YOSEMITE NP, 2015. Climbers Tommy Caldwell and Kevin Jorgeson rely on a network of rigged ropes to move up and down the Dawn Wall of El Capitan in order to access the hardest pitches. They leave their portaledge camp each afternoon as the sun dips around the corner, and use mechanical ascenders to climb the ropes and go to work on the day's climbing adventure. After spending 19 days on the wall, Tommy Caldwell and Kevin Jorgeson reached the summit for their historic first free ascent of the wall. (Photo: Corey Rich)

Corey Rich

“I’m more excited today, or at least equally as excited, about photography and video as I was 21 years ago when I first picked up a camera.”

Workshop Memory:

As a college sophomore, I had no idea what I was doing other than I had a real passion for photography and telling stories. Taking the recommendation of my college advisor, Jim McNay, I applied and got accepted to the Eddie Adams Workshop. The memory that stands out most to me was showing up at “the farm” in New York, and very quickly realizing just how little I actually knew about anything! Watching presenters from Eddie Adams, to Gordon Parks, to Joe McNally—seeing what they were doing, hearing the way they were thinking, and understanding what was possible—it was like a bomb had gone off in my brain.

My. Mind. Was. Blown.

I was amazed by their work ... but I was also insecure. I felt way out of my league. I felt like I had shown up at the workshop two or three years too early. In retrospect, it was the perfect time. Learning how little you know can truly be one of the most important lessons of your life. It’s something that I’ve carried with me throughout my career. Surrounding yourself with folks who inspire you creatively is one of the best gifts you can give yourself. Ironically, now that I’m an alumni and a presenter myself, I find it so incredible that I can return to the Eddie Adams Workshop and receive that same gift all over again, only this time from the talented, high-energy, creative students. That’s what makes this workshop so special. The gift of inspiration goes both ways.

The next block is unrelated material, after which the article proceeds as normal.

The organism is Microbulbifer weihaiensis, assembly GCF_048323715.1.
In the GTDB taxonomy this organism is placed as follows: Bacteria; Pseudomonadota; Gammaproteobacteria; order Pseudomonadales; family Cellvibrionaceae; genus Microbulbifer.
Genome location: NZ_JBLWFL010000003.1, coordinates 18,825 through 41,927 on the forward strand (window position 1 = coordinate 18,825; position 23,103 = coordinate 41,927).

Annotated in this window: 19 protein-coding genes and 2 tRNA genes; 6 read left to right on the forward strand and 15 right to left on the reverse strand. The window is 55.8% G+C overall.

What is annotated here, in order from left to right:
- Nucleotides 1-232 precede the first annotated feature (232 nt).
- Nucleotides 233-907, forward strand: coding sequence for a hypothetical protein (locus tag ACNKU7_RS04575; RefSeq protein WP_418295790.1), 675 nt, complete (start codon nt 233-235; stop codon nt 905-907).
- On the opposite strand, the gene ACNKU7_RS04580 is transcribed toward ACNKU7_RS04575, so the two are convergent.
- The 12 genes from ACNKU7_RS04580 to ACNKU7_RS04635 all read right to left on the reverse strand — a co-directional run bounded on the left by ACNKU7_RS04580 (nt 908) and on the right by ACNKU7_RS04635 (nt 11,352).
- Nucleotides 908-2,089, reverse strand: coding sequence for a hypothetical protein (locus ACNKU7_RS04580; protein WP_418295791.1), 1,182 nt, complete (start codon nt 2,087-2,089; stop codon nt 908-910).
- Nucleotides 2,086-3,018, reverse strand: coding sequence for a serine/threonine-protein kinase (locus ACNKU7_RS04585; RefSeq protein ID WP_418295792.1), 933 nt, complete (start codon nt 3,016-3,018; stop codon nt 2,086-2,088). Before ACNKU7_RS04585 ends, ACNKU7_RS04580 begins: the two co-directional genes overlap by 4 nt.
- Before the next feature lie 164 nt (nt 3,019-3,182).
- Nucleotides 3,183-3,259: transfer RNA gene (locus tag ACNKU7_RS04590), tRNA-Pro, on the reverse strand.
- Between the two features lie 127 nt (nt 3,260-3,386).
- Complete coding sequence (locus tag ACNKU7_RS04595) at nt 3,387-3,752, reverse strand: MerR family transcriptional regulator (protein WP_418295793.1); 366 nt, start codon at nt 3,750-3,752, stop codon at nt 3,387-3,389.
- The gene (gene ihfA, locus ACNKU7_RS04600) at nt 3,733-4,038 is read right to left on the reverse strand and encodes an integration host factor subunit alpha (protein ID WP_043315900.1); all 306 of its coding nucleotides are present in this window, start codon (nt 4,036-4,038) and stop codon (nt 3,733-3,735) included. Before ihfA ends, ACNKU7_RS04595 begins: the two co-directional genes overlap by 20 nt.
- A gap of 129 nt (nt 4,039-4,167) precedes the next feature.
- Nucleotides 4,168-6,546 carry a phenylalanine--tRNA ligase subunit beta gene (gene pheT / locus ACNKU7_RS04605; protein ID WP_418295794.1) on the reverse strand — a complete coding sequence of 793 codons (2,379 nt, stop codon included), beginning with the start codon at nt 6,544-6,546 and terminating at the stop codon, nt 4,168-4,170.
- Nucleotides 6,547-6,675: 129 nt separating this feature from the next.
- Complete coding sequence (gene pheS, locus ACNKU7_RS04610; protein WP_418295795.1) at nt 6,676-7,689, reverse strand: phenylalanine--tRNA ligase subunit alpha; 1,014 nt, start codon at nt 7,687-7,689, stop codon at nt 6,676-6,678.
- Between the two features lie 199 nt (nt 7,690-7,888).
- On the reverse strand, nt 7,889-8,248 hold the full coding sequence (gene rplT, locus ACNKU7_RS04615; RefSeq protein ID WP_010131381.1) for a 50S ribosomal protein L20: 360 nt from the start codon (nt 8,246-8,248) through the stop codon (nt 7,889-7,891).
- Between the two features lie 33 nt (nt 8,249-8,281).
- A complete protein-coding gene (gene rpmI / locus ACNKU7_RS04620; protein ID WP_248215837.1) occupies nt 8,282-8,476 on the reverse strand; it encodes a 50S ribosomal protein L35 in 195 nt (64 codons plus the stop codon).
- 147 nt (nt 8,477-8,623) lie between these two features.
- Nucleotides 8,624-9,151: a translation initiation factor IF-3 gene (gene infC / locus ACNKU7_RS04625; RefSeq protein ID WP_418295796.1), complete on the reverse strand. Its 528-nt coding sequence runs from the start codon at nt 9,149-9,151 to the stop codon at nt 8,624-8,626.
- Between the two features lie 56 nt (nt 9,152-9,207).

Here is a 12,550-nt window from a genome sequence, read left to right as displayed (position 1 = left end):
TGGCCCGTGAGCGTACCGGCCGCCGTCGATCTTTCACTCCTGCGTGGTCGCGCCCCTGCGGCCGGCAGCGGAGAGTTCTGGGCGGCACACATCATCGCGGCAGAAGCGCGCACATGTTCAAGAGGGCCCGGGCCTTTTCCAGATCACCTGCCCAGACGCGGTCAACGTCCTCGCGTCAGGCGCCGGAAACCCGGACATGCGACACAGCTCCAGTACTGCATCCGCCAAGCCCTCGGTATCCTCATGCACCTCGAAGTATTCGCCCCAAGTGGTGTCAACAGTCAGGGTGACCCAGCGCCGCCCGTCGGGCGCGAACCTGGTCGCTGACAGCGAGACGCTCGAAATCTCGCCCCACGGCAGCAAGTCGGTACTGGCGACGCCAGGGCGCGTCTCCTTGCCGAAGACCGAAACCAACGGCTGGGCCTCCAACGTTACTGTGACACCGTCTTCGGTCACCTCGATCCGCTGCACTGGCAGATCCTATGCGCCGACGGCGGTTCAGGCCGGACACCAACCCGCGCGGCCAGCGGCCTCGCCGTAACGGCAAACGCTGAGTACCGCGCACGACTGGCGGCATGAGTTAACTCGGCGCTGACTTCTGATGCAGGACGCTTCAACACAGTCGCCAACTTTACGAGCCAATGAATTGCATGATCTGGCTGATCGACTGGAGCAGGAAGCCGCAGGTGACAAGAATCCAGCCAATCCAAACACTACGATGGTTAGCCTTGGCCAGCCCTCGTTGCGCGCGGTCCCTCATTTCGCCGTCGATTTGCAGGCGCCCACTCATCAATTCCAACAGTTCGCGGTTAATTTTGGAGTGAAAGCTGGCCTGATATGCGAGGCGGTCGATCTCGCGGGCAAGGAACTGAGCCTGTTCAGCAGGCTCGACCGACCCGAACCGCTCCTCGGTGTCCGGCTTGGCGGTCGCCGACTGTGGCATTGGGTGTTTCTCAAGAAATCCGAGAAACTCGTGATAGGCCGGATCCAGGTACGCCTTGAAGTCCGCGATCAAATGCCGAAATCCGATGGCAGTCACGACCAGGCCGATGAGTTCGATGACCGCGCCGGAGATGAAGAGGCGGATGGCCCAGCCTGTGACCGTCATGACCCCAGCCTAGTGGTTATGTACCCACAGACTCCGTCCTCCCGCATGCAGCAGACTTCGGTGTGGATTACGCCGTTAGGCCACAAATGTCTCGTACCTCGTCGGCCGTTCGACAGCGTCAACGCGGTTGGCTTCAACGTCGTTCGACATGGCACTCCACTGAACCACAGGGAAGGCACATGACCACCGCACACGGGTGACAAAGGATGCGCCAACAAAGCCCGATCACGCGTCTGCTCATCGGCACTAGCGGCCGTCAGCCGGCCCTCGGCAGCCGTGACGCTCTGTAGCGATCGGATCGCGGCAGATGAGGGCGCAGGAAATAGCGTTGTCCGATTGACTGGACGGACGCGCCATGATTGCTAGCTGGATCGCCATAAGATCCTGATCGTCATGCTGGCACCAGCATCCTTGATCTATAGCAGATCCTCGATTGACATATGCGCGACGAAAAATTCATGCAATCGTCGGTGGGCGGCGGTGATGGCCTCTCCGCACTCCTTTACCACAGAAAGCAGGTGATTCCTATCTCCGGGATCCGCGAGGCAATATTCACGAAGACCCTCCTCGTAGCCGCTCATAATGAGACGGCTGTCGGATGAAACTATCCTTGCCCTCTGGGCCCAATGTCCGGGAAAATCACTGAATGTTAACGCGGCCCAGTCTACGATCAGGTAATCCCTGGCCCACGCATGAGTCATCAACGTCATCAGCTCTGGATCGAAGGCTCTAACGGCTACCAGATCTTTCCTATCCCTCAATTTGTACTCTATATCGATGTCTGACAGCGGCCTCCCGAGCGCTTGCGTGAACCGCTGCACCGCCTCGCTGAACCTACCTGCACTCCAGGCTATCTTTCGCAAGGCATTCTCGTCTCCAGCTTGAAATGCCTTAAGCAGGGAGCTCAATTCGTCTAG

Be a sponge. Your job here is only to soak up as much information, learning and inspiration as possible. When I first attended the workshop, I felt like I was too young and inexperienced to have deserved the coveted spot, and those kind of self-defeating thoughts can prevent you from being a good sponge—from soaking it all in. Don’t doubt yourself, and all the sacrifices that you’ve made and will continue to make, as you pursue this career in visual storytelling. For me, it’s provided some of the richest experiences of my life. Relax. Be a sponge. Soak it all in.


Corey Rich is a director and photographer based in South Lake Tahoe, California, specializing in still, motion, and virtual reality. Some of today’s biggest brands look to Corey to help them create authentic storytelling in the commercial and advertising world. That authentic voice speaks to Corey’s background as a photojournalist who spent decades cutting his teeth in the high-stakes worlds of adventure sports. Corey has traveled around the world and accessed some of its most remote corners in search of granite big-walls, perfect single-track, bottomless powder, and pure passion alongside some of the most recognizable athletes in climbing, skiing, biking, kayaking, and ultra-running. Recently, Corey helped launch the Nikon KeyMission 360 camera, and he recently directed a six-part series of VR films for NBC’s Olympic Channel. Corey is a Nikon Ambassador, and a creative partner at Novus Select, a unique and leading production company and assignment agency based in South Lake Tahoe, California. With a passion for teaching and learning, Rich is a co-founder and lead instructor of the Summit Series Adventure Photography Workshop.

Workshop Candids

Candids from Rich’s 1995 workshop.

Nikon Gear:

Nikon D5, D850, KeyMission 360, KeyMission 170, and many Nikon lenses